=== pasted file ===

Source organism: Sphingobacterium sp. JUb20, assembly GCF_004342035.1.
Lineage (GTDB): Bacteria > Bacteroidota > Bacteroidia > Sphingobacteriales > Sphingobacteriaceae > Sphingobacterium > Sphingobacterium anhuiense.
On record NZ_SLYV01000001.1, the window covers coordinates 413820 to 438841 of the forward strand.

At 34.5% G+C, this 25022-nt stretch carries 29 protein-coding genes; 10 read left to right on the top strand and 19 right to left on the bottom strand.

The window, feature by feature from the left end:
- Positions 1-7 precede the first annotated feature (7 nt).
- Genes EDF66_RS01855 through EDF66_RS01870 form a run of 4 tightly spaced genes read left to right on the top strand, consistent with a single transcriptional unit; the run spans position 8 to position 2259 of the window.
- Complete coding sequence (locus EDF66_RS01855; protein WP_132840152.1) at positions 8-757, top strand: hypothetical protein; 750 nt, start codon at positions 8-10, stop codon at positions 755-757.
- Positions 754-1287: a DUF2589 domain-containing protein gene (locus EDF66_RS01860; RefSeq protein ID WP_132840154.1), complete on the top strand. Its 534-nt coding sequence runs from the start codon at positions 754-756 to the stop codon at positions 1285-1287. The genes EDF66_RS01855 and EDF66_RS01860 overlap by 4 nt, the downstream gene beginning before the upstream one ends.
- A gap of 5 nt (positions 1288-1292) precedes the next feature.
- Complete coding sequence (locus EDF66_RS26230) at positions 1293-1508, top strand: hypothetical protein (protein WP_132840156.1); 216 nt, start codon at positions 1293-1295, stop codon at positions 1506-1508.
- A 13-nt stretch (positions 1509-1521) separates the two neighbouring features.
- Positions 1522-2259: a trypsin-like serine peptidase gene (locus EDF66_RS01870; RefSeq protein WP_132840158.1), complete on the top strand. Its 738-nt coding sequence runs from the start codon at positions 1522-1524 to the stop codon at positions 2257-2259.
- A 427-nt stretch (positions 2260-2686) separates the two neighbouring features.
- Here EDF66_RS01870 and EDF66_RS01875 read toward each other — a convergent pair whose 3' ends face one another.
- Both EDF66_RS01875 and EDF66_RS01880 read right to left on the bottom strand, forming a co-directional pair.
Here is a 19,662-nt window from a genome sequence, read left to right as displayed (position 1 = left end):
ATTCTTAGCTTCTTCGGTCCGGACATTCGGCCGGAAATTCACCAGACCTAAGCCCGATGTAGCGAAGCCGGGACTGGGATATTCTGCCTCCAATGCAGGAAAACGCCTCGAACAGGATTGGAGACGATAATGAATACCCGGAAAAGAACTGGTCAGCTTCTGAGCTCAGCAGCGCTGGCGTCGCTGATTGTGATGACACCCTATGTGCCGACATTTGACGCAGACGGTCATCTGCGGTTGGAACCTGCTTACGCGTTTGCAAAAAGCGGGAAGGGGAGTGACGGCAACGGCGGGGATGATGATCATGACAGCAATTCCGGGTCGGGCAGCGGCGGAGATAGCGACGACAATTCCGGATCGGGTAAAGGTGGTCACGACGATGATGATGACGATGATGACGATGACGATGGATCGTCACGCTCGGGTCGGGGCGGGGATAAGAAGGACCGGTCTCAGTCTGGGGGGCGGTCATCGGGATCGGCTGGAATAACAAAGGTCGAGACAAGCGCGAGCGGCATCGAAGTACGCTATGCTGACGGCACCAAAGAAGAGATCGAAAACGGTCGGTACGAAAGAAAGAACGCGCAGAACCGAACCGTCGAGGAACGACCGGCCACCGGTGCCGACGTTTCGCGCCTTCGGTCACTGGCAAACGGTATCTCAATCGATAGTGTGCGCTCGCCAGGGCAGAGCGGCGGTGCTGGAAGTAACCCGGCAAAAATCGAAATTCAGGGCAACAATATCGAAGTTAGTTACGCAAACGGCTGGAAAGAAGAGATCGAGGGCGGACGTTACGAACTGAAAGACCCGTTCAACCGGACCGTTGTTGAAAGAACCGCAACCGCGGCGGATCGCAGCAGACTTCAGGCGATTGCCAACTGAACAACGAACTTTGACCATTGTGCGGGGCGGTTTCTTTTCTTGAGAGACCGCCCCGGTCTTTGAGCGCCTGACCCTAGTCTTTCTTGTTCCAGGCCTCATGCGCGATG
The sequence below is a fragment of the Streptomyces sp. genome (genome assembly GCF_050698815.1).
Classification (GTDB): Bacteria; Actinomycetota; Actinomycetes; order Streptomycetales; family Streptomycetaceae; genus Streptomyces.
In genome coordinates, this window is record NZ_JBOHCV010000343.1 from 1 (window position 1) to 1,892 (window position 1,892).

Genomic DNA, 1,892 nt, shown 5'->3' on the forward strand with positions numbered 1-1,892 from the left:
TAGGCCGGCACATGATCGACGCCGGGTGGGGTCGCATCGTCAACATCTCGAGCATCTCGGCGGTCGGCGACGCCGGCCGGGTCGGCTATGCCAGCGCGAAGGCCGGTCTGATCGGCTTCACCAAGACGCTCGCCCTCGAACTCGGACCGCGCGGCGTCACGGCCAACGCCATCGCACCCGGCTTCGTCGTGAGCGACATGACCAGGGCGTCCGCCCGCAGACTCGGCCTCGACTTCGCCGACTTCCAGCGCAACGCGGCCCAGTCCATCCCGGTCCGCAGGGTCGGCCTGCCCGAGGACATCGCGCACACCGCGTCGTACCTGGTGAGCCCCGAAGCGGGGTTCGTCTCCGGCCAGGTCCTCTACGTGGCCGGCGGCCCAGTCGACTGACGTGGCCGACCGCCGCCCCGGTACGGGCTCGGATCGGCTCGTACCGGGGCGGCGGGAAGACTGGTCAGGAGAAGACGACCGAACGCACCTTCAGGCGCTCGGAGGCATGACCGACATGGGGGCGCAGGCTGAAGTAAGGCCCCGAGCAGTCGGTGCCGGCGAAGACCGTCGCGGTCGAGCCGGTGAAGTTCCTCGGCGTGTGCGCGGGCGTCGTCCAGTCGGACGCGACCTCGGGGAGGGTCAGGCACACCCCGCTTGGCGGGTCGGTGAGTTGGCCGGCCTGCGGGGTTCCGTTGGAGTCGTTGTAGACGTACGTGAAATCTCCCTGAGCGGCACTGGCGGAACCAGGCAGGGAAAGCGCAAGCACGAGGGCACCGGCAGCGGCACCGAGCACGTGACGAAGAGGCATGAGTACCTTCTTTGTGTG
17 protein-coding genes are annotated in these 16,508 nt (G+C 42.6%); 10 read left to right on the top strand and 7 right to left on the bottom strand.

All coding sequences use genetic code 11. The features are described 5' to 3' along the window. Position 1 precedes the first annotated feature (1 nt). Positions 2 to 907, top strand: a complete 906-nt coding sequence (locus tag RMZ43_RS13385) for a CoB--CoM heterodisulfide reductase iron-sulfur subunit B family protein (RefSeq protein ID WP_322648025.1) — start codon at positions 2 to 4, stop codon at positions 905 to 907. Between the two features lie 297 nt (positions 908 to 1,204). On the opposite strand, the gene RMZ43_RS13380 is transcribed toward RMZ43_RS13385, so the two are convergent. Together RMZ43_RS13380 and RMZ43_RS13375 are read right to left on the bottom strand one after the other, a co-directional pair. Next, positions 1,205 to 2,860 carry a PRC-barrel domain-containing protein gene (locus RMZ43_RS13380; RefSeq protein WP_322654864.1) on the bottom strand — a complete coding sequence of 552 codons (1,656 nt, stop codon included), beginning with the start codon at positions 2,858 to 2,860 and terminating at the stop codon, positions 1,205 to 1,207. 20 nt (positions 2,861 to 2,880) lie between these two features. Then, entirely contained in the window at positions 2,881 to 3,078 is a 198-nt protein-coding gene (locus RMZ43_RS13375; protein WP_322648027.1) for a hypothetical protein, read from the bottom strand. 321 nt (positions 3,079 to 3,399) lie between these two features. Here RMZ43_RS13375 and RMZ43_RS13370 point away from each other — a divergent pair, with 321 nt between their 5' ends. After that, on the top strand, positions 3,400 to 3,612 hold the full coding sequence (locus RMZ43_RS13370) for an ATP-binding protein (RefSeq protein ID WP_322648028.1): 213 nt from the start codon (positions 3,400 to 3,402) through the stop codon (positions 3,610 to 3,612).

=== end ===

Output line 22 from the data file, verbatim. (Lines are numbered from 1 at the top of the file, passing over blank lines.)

Genomic DNA, 1,892 nt, shown 5'->3' on the forward strand with positions numbered 1-1,892 from the left: